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Visit biografmuseet.dk about Danish cinemas
Memories of Circlorama
The 70mm Newsletter
July 19, 2004
Circlorama Theatre is at the far left in the picture. See the yellow
Contemporary postcard. Editors collection.
picture to see
Circlorama ran in London for about 18 months in 1963-1964. I was a Shift
Leader for the entire run so am able to give an idea of the daily
For those who have never heard of the system it comprised 11 projectors
arranged in a circle pointing inwards to create a full 360º image on the
11 screens. The audience stood in the middle and spun around as the fancy
The effect was excellent and with a state of the art sound system provided
an enjoyable entertainment.
The projectors were Philips FP 20’s with the SSP 800 pulsed lamp system.
in 70mm reading:
The true history of Circlorama
More on Circlorama
of the poster and entrance.
Contemporary postcard. Editors collection.
We originally had two shifts of 4 projectionist on each shift (soon reduced
to 3–bean counters are not a new invention!) and a Chief Projectionist who
floated and was of course responsible for the overall technical standards
and the administrative baloney.
The 2 shifts alternated day on day off starting at 09:30 and finishing at
22:30 (a long day but you always had the next day to recover.
Being in England the first priority at start of shift was a CUP OF TEA which
took us through to 1000 when we would do our routine maintenance which
involved more cleaning of the lamphouse systems than the projectors (London
water is very limey and we got a lot of scale build up in the cooling
The projectors just needed routine cleaning and oiling as required. In 12
months of 35mm operations we didn’t have a single projector failure.
Most problems were with the pulsed lamps system and their Pulsator power
units. The life of each lamp was only guaranteed for 33 hrs. and although
many went beyond that, careful monitoring was necessary to watch for light
output dimming, so that a new lamp could be inserted between shows.
Lamps occasionally failed prematurely and although a back up would drop into
place it took about 1-2 seconds to drop and stabilise. (Philips claimed the
blackout was imperceptible - it wasn’t)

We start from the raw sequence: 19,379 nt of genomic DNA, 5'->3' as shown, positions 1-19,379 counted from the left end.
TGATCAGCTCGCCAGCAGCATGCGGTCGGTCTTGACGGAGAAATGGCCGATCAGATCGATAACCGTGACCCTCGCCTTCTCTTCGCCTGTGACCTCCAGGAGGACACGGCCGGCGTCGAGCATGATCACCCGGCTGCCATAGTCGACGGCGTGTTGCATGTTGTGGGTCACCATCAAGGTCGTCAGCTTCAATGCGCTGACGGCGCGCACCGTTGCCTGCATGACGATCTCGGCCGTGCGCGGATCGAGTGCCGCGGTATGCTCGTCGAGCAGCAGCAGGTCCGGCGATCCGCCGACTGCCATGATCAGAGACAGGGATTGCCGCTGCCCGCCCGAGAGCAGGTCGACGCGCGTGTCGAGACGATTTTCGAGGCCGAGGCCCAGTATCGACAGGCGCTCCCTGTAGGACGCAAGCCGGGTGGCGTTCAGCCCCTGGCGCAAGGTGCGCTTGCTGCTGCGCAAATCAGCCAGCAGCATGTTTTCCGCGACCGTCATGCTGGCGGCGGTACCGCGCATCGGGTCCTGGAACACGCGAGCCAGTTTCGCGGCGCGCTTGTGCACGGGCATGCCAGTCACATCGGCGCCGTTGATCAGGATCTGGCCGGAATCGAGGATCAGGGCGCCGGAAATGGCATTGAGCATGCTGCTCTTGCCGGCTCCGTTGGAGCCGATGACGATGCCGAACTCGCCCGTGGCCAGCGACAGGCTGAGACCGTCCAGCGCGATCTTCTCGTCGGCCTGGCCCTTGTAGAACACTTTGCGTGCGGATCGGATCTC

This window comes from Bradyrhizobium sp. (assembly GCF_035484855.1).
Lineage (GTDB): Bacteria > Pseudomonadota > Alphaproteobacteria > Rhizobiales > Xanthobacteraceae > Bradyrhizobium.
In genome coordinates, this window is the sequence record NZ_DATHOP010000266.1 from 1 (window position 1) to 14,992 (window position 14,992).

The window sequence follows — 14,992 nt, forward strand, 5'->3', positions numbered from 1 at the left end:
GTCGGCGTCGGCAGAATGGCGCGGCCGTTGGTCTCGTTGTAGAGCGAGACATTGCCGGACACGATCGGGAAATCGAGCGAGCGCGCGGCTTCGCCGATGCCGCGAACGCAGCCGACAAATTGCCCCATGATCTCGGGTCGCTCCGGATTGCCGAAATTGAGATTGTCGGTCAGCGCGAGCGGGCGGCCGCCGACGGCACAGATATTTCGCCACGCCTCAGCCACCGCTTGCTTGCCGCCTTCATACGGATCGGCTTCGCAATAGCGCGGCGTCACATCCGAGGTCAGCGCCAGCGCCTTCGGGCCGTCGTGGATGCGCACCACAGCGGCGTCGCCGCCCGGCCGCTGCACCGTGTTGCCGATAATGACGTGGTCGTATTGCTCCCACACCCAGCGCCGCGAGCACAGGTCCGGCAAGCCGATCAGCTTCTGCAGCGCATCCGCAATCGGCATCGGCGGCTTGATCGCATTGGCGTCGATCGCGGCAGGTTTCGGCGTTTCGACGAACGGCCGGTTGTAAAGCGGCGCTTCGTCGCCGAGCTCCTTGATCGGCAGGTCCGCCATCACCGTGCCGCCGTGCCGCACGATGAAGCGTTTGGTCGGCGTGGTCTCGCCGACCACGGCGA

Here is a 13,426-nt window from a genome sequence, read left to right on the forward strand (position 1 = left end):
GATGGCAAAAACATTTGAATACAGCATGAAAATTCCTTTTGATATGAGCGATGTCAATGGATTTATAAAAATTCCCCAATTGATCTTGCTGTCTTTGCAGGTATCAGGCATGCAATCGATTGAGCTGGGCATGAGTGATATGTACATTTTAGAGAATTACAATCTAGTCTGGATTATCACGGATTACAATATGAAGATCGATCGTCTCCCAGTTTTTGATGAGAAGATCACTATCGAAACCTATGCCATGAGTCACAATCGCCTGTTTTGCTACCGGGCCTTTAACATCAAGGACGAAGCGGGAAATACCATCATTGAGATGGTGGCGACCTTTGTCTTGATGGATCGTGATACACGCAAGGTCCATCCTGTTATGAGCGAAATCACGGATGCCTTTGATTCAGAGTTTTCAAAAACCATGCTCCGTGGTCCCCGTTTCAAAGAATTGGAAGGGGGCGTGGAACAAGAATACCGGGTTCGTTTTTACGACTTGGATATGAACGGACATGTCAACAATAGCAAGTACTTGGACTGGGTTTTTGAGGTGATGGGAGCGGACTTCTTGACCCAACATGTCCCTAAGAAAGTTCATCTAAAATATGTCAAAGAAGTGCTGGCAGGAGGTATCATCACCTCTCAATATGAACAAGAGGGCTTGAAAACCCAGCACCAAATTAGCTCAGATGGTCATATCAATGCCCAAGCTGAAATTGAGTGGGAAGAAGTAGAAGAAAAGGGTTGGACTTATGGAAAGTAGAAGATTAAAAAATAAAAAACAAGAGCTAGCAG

The Pulsator power units which drove the lamps were sometimes a bit
reluctant to start up and a judicious “technical tap” was occasionally
applied to get them going. The light output from the lamps was just o.k. for
the screen size(s) but was lacking in the red end of the spectrum so the
images were a bit on the blue side.
of the cinema.
We did 20 shows of 20 minute s each day. This was long before platters and
automation! The projectors had 6000ft magazines which allowed 3 shows on
each reel. We would stop in interlock after show 1 get a new audience in and
fire up again for show 2 then repeat process for show 3. At the end of show
3 new prints would be laced up and the process would start again. The six
prints were run for a year and were still in good nick when the change over
to 16mm was made (explanation later)
Incidentally we’re talking 6000 ft. reels here. Every hour each
projectionist had to re-wind 4 X 6000 ft. reels by hand. There was only one
motor re-wind at Shift Leader’s station and naturally I had to be careful
not to burn the motor out so had to keep it for my exclusive use.
Format: 11 x 4-35 360°
picture to see
The interlock system is worth a mention.
After the 11 projectors and 1 sound reproducer were laced up on Start the
interlock generator was engaged and the machines were all inched down in
lock to “8 in the gate.”
This allowed checking to see that everything was hunky dory and all machines
were in sync. and in frame. The "Go" button was then pushed and the
interlock generator brought everything up to speed and then automatically
switched over to a.c. synchronous motors on the projectors which then locked
to mains frequency.
One oddity was the sound reproducer take-up. Whilst the projectors all had
torque motors the reproducer had a conventional friction clutch which meant
it was difficult to set as it had to be able to take up smoothly from 0 ft
(show 1) 2000 ft (show 2) and 4000 ft. (show 3). That’s a big ask starting
up with a 4000ft load.
We basically had to set it so that it could handle the 4000 ft. take-up
which meant it was a bit fierce on 0 ft. start!
picture to see enlargement
The 35mm. version ran for about a year then we were due to get a new Russian
film which was shot using a VERTICAL anamorphic system (no kidding).
Anyway this fell through (I believe due to technical problems - surprise!)
So we now needed a replacement to bolster falling attendances.
An English travelogue was then shot using a 16mm camera system.
All of our lovely 35mm gear was removed and replaced with Philips FP16’s. We
ran the 16mm version for about 6 months. Of course this was much more
difficult than running 35mm as the projectors and the film had still to do
20 shows a day. A couple of intermittents had to be replaced but the major
problem was wear and tear on the prints. 6 new prints were required after
4-5 months and this plus maintenance costs and falling attendances finally
force the company into bankruptcy.
They still owe me my last months salary!
I was so disillusioned I ran away to sea!
I joined P&O as a ship’s projectionist but that’s another story!
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